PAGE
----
Despite these positive developments, however, there is still great concern about the viability of CSR as a tool for reform in Lebanon. In an interview with The Daily Star, CSR Lebanon’s Khaled Kassar expressed that many of the CSR projects in Lebanon are “mostly one-off, piecemeal initiatives,” rather than the kinds of long-term integrations necessary for sustainable reform. In addition, there remains much skepticism about the viability of CSR to be widely adopted in the country. Given the immense political and economic challenges facing Lebanese businesses, it is likely that entrepreneurs will be more concerned with immediate challenges that impact their ability to stay in business. As Khaled Kassar further discussed in his interview, most of CSR Lebanon’s clients are still larger, more internationally focused Gulf businesses, while Lebanese businesses continue to focus on short-term investments.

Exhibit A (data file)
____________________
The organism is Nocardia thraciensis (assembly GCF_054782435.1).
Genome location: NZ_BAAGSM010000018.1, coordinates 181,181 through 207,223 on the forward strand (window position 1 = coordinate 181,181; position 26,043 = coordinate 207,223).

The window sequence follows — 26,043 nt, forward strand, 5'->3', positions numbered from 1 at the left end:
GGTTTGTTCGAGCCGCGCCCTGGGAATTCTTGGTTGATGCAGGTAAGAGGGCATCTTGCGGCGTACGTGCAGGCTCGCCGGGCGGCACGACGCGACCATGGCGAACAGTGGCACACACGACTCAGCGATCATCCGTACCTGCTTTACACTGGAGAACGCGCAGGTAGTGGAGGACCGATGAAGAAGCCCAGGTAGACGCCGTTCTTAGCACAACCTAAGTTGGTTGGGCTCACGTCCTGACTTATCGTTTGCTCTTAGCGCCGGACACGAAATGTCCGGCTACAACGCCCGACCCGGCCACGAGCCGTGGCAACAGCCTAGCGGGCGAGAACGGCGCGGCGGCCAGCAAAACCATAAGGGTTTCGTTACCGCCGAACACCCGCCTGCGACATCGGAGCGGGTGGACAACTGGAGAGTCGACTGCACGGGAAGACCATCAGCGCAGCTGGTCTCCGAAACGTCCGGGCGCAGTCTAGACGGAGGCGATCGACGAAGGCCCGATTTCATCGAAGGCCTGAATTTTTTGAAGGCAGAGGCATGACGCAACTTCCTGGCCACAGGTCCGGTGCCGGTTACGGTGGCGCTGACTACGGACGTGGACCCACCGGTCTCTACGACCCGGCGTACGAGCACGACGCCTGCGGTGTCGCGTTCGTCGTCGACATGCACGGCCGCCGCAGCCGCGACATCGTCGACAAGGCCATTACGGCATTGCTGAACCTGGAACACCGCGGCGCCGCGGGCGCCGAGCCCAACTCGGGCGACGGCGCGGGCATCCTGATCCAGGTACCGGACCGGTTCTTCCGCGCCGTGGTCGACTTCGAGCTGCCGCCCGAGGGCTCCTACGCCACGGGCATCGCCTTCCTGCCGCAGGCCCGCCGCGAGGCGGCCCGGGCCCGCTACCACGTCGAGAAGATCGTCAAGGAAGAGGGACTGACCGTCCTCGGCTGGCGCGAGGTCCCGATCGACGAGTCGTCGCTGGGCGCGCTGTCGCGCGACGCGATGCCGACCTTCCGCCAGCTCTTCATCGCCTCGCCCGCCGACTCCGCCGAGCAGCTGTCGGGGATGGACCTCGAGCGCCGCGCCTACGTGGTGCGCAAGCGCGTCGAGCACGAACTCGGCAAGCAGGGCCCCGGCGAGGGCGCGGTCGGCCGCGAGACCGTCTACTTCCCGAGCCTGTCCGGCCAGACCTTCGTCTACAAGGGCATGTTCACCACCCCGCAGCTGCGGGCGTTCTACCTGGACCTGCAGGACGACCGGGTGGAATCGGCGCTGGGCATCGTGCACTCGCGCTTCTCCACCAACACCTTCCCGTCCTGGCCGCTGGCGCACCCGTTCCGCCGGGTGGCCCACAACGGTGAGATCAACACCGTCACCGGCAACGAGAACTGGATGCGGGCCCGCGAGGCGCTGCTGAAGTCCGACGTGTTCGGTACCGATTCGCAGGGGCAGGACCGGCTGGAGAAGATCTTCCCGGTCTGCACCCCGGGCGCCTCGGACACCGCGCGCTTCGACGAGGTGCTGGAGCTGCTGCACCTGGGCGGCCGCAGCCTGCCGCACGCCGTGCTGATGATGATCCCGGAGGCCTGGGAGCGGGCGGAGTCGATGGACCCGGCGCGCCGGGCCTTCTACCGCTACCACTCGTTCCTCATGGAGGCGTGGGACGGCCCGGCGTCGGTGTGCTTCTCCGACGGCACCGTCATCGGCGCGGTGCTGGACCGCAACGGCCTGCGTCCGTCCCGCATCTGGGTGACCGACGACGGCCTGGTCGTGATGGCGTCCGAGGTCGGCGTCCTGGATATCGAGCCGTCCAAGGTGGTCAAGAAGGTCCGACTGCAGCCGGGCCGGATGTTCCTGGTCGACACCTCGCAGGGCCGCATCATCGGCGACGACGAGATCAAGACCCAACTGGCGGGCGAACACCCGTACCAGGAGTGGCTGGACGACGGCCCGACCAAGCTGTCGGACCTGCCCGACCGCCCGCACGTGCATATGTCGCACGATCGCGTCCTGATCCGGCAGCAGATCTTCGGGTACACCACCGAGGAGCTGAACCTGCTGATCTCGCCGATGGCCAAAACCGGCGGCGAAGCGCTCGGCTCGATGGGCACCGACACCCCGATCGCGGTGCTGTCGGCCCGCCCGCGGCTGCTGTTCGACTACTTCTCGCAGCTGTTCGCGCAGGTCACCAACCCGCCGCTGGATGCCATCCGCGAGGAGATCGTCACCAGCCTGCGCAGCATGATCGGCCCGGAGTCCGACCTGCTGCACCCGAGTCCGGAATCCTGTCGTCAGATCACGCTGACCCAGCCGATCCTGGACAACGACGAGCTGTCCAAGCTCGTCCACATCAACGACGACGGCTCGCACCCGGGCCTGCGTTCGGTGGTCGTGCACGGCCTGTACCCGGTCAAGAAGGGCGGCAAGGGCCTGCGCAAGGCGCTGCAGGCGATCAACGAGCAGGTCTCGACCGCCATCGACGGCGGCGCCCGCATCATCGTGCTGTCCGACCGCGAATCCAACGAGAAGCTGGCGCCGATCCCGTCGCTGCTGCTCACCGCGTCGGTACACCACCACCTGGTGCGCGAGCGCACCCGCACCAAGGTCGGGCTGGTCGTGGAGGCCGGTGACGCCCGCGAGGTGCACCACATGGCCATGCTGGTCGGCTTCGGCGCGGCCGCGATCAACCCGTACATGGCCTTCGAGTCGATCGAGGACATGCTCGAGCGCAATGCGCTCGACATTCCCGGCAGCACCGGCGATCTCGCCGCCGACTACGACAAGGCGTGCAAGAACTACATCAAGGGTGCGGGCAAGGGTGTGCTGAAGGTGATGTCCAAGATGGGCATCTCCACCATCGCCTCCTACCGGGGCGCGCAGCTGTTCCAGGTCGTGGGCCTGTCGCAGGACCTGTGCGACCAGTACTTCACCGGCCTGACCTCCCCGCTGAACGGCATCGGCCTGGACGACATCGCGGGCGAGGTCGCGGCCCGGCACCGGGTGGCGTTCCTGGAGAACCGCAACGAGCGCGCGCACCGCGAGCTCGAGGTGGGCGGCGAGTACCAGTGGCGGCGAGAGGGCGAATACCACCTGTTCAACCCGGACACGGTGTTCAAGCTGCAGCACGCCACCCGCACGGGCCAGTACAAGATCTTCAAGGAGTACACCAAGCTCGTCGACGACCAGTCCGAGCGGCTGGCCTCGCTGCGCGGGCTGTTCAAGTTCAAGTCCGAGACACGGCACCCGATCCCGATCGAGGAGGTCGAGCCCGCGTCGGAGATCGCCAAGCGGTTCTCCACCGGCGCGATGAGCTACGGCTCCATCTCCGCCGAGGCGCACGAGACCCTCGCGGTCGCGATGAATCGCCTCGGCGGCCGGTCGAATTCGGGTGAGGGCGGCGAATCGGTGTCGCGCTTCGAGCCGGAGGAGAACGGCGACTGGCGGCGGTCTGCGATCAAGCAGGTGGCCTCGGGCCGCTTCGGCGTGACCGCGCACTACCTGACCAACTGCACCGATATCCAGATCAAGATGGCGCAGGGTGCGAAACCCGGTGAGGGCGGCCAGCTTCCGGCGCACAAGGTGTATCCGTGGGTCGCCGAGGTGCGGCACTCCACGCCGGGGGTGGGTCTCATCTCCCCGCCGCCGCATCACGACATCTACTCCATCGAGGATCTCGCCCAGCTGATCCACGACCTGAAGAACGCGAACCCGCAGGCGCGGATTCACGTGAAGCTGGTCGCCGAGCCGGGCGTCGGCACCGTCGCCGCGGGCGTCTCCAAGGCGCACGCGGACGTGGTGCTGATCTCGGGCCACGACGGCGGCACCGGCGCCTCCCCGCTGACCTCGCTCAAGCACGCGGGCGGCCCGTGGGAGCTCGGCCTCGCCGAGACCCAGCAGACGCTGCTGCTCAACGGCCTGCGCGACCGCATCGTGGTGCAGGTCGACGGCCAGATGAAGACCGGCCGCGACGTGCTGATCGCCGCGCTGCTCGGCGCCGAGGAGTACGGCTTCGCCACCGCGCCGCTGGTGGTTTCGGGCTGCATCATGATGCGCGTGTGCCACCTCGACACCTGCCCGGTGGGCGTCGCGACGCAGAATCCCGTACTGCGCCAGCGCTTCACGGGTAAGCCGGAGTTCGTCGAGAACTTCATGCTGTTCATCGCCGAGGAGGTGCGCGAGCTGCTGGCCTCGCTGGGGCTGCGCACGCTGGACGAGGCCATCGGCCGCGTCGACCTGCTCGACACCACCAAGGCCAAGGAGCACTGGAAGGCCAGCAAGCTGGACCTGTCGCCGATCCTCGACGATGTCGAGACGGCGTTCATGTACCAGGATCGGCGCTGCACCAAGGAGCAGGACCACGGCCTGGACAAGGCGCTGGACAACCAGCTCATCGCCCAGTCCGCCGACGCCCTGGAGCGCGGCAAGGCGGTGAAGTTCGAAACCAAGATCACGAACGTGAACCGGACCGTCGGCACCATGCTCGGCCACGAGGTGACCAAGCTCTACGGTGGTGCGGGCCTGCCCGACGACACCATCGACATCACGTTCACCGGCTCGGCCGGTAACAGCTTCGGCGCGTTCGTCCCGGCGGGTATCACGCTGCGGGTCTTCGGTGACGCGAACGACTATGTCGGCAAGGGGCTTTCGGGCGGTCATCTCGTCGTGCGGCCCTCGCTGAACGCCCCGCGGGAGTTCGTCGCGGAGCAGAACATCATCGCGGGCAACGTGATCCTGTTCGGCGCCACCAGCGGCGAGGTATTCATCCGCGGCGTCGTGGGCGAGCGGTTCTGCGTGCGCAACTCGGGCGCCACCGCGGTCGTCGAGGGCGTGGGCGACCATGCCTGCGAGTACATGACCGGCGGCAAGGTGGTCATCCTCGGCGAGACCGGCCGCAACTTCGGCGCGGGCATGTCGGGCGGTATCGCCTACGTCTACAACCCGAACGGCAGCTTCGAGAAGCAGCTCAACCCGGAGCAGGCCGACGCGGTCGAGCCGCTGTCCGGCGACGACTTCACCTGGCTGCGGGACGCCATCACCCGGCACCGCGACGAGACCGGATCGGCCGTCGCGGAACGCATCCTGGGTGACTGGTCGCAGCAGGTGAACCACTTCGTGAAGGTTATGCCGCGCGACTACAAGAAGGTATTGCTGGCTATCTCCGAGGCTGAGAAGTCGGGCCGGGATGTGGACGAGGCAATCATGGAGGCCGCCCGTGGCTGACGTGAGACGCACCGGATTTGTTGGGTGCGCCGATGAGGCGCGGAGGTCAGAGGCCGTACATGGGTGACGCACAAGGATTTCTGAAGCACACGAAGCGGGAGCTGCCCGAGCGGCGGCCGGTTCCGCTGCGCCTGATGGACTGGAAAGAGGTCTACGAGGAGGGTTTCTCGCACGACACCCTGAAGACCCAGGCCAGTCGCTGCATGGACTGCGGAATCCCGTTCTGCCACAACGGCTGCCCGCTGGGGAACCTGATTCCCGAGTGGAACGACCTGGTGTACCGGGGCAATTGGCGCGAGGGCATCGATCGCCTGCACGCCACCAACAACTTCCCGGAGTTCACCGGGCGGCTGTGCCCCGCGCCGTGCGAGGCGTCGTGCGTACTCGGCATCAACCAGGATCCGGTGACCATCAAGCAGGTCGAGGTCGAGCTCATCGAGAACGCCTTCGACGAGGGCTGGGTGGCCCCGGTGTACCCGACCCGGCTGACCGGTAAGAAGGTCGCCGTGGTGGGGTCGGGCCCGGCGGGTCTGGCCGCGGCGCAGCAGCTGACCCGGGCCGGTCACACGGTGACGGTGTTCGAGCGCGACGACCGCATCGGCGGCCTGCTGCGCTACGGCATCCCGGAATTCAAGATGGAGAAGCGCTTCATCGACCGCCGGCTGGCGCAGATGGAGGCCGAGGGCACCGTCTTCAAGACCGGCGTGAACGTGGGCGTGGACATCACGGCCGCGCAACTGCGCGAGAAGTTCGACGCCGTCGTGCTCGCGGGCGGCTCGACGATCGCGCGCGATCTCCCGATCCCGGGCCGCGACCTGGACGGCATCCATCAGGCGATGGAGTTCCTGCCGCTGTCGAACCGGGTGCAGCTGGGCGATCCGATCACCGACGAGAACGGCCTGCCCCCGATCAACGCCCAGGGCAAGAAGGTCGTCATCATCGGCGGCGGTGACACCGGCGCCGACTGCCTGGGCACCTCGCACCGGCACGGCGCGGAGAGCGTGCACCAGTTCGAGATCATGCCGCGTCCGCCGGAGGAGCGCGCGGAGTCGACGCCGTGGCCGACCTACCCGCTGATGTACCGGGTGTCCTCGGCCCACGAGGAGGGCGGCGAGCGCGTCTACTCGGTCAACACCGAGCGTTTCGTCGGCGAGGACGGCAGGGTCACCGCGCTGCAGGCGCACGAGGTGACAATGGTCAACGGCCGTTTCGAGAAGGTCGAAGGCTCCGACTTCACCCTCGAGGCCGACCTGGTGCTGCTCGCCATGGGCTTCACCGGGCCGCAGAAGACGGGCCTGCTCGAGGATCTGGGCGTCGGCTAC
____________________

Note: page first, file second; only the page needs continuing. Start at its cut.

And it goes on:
Yet this short-term focus is precisely what is putting the growth of the Lebanese economy in danger. Attracting significant foreign investment requires a willingness to sacrifice immediate gains for sustainable long-term growth. Despite sporting a highly educated and cosmopolitan society, as well as a vibrant financial sector, Lebanon has thus far failed to capitalize on its potential for growth. Absent economic reforms from Lebanon’s central government, CSR represents a way forward for Lebanese small-to-large businesses alike. By enacting self-regulating policies, ranging from stronger corporate governance standards to increased community involvement, Lebanese businesses have the chance to take reform efforts into their own hands. In doing so, businesses will embrace the mantra of doing well by doing good, not just for themselves, but for the Lebanese economy as a whole.